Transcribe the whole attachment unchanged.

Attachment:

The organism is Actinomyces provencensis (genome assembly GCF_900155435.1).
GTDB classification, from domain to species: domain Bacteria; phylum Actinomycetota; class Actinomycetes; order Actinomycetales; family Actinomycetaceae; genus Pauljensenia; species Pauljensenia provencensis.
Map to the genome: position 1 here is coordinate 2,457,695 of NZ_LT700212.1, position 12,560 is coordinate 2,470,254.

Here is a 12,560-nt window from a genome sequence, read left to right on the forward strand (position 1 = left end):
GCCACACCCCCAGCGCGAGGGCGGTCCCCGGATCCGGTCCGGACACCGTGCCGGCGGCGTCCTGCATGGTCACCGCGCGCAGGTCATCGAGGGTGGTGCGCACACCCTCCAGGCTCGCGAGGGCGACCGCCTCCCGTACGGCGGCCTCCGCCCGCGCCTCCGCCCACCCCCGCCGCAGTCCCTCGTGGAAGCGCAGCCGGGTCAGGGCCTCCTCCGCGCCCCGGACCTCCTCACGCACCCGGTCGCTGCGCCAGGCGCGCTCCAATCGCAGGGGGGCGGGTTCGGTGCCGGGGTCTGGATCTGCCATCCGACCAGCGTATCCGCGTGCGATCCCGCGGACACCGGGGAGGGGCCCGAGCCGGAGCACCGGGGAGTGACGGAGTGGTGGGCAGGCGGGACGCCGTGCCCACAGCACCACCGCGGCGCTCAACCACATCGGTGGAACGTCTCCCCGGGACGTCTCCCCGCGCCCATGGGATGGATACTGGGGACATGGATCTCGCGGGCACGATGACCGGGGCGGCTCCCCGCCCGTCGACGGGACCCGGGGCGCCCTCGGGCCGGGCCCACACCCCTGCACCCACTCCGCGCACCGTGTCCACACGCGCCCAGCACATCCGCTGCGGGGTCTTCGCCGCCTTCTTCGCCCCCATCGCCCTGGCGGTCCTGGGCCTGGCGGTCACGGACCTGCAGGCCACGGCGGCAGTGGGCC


The organism is Actinomyces provencensis (genome assembly GCF_900155435.1).
GTDB classification, from domain to species: domain Bacteria; phylum Actinomycetota; class Actinomycetes; order Actinomycetales; family Actinomycetaceae; genus Pauljensenia; species Pauljensenia provencensis.
Map to the genome: position 1 here is coordinate 2,457,695 of NZ_LT700212.1, position 12,560 is coordinate 2,470,254.

Here is a 12,560-nt window from a genome sequence, read left to right on the forward strand (position 1 = left end):
GCCACACCCCCAGCGCGAGGGCGGTCCCCGGATCCGGTCCGGACACCGTGCCGGCGGCGTCCTGCATGGTCACCGCGCGCAGGTCATCGAGGGTGGTGCGCACACCCTCCAGGCTCGCGAGGGCGACCGCCTCCCGTACGGCGGCCTCCGCCCGCGCCTCCGCCCACCCCCGCCGCAGTCCCTCGTGGAAGCGCAGCCGGGTCAGGGCCTCCTCCGCGCCCCGGACCTCCTCACGCACCCGGTCGCTGCGCCAGGCGCGCTCCAATCGCAGGGGGGCGGGTTCGGTGCCGGGGTCTGGATCTGCCATCCGACCAGCGTATCCGCGTGCGATCCCGCGGACACCGGGGAGGGGCCCGAGCCGGAGCACCGGGGAGTGACGGAGTGGTGGGCAGGCGGGACGCCGTGCCCACAGCACCACCGCGGCGCTCAACCACATCGGTGGAACGTCTCCCCGGGACGTCTCCCCGCGCCCATGGGATGGATACTGGGGACATGGATCTCGCGGGCACGATGACCGGGGCGGCTCCCCGCCCGTCGACGGGACCCGGGGCGCCCTCGGGCCGGGCCCACACCCCTGCACCCACTCCGCGCACCGTGTCCACACGCGCCCAGCACATCCGCTGCGGGGTCTTCGCCGCCTTCTTCGCCCCCATCGCCCTGGCGGTCCTGGGCCTGGCGGTCACGGACCTGCAGGCCACGGCGGCAGTGGGCC